A new drug being tested by Hunter Medical Research Institute to combat stroke could lower treatment side-effects and lead to faster rehabilitation, writes Greater Charitable Foundation CEO Anne Long.
HMRI has a rich history of conducting ground-breaking research which provides positive, real world change in the lives of patients, and their latest clinical trial is no different, focusing on improving treatment for stroke patients.
Stroke is the number one cause of disability and the third leading cause of death in Australia, and is most commonly caused by a clot in the artery in the brain leading to a lack of blood flow which causes damage.
HMRI’s latest clinical trial focuses on treatment therapies for stroke patients, with new clot-busting drug Tenecteplase being tested in 50 centres world-wide including in Taiwan, USA, Canada and the UK.
The Phase 3 Clinical trial will pit Tenecteplase against the drug most commonly used to treat stroke-causing clots, Alteplase.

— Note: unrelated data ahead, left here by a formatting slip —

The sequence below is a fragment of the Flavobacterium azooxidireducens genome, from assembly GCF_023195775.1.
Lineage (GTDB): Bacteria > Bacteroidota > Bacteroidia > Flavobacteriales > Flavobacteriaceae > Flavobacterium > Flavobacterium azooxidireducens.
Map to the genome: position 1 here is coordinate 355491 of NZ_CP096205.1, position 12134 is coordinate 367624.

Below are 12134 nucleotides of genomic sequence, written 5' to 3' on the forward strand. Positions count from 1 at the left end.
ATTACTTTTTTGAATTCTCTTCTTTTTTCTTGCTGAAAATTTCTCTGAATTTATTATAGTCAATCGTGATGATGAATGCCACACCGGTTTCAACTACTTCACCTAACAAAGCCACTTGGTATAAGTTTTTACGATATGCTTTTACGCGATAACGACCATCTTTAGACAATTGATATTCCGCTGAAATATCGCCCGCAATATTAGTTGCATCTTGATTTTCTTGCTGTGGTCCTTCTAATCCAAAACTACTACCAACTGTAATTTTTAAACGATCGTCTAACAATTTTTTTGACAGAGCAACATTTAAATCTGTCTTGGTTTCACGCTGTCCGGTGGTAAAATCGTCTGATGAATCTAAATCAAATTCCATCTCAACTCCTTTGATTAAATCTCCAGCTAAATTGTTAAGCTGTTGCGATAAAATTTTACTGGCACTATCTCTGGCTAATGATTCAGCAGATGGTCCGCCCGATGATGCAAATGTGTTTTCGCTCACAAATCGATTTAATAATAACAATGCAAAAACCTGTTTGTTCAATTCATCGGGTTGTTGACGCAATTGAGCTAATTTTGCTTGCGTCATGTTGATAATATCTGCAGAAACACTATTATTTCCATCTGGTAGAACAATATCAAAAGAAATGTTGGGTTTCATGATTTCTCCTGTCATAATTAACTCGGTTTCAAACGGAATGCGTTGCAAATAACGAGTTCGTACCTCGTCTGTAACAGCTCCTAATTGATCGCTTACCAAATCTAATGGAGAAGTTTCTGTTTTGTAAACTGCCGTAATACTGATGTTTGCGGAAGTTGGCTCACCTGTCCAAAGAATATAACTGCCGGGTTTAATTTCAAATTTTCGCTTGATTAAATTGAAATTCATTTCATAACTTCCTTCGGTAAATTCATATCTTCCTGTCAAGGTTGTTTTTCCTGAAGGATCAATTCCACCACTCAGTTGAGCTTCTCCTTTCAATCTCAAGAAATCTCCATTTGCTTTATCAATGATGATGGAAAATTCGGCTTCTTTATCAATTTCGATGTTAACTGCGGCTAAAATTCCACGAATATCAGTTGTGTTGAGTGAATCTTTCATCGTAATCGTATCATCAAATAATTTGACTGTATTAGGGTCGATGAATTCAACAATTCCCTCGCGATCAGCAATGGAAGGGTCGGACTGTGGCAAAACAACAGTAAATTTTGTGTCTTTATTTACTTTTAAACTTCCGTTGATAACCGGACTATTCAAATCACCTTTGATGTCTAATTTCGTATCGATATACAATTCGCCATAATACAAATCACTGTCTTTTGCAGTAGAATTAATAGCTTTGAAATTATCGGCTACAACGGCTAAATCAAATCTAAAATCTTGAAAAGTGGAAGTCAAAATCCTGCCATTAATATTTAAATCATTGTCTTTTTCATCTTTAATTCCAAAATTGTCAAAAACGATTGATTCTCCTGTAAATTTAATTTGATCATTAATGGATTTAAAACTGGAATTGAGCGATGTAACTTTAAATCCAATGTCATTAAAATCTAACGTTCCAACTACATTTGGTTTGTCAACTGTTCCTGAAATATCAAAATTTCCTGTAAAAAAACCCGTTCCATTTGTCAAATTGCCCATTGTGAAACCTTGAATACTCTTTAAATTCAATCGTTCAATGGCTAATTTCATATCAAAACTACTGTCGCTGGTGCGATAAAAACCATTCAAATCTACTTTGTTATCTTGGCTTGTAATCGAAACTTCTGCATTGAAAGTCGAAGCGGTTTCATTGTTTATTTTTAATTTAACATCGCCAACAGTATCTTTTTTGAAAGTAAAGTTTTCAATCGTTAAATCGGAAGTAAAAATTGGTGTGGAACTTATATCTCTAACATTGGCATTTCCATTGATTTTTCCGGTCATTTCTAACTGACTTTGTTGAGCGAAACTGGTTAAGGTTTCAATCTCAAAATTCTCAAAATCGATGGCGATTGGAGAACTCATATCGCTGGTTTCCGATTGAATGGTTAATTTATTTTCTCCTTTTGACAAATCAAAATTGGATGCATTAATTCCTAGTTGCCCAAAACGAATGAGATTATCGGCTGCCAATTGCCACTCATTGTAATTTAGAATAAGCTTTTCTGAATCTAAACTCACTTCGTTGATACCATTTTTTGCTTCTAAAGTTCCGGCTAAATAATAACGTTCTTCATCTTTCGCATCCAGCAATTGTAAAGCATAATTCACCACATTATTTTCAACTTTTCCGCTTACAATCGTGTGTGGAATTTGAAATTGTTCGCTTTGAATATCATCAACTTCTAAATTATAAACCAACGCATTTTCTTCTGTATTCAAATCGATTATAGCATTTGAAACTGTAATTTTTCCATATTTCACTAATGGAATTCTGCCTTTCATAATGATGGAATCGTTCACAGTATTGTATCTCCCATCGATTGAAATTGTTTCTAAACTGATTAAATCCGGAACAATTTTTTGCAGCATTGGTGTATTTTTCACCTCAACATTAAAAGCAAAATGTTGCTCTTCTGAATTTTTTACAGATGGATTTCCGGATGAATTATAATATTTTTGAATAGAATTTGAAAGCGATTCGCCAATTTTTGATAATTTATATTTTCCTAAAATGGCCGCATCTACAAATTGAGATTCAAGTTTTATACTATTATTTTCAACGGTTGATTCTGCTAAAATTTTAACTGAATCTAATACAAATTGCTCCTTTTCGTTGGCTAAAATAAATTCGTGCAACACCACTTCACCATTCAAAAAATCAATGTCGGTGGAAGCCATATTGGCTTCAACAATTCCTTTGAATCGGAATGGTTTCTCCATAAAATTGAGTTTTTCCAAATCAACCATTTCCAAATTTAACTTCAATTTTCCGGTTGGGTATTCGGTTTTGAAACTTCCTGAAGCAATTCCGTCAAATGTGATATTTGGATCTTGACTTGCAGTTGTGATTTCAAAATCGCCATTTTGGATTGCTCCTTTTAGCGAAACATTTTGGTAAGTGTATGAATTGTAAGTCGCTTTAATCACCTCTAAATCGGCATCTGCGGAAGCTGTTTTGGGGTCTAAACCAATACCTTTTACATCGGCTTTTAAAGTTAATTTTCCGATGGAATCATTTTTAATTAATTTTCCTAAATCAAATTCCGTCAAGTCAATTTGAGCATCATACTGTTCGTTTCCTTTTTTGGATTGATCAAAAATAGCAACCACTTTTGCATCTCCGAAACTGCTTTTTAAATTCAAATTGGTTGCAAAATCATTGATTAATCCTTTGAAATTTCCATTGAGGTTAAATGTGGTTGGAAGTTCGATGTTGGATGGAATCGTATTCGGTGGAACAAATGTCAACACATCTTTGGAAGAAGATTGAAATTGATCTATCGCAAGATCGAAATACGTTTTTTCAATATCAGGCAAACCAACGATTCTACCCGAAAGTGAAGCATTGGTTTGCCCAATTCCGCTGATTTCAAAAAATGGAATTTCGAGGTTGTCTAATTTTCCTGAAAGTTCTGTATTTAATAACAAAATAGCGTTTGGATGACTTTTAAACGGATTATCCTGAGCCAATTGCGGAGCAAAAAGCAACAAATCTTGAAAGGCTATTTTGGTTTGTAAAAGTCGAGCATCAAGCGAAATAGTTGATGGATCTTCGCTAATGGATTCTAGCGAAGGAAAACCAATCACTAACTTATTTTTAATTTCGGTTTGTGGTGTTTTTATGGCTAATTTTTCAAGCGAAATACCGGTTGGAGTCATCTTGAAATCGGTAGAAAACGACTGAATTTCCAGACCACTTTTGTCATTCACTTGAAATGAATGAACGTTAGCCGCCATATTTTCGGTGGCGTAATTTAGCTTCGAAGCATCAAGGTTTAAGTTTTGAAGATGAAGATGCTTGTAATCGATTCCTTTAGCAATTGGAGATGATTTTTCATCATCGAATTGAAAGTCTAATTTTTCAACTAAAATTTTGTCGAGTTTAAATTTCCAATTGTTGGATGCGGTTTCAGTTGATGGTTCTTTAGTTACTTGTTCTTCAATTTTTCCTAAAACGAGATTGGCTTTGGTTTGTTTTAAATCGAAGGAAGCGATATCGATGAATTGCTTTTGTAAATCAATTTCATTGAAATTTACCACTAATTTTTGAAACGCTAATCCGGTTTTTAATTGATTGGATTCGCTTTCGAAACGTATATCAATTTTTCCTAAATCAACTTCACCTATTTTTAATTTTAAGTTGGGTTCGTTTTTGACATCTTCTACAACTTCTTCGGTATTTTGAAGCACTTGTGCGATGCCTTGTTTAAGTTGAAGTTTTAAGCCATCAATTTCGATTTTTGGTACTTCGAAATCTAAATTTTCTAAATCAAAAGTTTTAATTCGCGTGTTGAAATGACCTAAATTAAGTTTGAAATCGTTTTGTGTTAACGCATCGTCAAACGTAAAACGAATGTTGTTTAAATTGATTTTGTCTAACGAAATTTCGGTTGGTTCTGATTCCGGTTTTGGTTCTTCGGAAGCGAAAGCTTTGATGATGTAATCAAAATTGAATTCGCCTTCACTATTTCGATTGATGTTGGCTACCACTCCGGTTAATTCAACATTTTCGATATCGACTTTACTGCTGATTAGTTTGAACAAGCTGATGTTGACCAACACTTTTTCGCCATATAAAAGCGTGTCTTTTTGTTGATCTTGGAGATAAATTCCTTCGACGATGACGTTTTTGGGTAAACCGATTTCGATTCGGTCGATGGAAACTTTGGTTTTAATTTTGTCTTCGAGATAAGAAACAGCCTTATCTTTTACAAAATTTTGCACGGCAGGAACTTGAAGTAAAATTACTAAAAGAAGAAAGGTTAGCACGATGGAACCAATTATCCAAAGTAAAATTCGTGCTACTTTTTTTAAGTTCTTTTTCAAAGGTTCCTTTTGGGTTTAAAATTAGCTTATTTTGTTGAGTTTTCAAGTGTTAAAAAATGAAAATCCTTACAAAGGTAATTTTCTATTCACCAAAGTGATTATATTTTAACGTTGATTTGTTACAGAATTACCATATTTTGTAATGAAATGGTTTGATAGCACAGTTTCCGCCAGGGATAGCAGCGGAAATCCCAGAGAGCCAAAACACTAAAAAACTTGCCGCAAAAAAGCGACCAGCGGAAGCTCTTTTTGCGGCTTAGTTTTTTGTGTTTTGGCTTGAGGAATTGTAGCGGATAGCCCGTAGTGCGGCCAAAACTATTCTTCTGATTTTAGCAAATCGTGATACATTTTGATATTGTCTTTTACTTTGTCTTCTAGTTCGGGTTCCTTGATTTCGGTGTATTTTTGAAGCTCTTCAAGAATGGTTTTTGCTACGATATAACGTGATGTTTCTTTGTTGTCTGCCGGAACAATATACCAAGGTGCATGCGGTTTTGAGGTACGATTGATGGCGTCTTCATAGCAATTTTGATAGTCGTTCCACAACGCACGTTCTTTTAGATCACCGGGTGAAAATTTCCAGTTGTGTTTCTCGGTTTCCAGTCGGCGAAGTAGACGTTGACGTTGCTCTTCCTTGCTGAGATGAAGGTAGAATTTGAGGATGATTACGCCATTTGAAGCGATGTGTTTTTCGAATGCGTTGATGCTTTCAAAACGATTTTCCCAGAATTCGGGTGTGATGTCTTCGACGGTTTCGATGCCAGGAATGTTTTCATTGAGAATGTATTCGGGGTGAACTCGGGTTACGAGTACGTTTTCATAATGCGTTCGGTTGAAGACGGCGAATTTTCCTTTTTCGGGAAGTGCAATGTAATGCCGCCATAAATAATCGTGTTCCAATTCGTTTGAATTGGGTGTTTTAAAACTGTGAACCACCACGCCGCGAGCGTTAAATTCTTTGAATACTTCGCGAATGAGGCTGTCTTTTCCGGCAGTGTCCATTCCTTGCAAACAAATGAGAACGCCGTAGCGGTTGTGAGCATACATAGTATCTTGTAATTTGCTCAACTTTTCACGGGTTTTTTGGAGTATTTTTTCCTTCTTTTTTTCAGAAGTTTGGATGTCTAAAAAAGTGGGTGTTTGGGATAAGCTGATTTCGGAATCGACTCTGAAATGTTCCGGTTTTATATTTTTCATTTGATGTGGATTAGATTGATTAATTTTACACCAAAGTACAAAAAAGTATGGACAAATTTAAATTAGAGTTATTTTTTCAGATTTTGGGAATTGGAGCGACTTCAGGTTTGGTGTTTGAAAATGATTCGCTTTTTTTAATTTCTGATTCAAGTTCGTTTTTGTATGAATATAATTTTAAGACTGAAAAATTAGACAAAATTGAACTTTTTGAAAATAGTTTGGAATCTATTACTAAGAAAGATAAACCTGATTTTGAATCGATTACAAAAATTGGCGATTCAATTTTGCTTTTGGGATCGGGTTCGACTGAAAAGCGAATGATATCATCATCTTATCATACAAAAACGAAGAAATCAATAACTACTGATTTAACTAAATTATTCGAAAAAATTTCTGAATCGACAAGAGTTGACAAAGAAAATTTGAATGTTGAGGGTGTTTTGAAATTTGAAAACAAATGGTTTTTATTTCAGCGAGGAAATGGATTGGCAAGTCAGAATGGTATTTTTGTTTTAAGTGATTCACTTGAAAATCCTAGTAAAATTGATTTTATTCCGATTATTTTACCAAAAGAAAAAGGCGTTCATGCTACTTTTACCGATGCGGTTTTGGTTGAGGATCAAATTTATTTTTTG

Alteplase is the routine treatment around the world, but can sometimes prove an ineffective clot-dissolving agent, and can sometimes take a number of hours to completely dissolve clots, increasing potential for damage.
Tenecteplase, the new drug being trialled, is akin to a cousin of Alteplase. It has been found to be much more effective at opening up clots sooner, and at limiting bleeding into the brain. Past trials have shown 66% of Tenecteplase patients showed major improvement within 24 hours, compared with 36% for Alteplase patients.
If the Phase 3 trial is a success, its is hoped that treatment protocols will alter to include Tenecteplase as the 'drug of choice' to treat stroke patients around Australia and the world.
HMRI is a partner of the Greater Charitable Foundation. The Greater Building Society was an inaugural Foundation Circle Partner of HMRI. Funding of HMRI transferred to the Foundation when it was established by The Greater in 2011. Together, The Greater and Foundation have provided more than $1.3M on behalf of Greater customers to fund HMRI’s ground-breaking and important research for our community.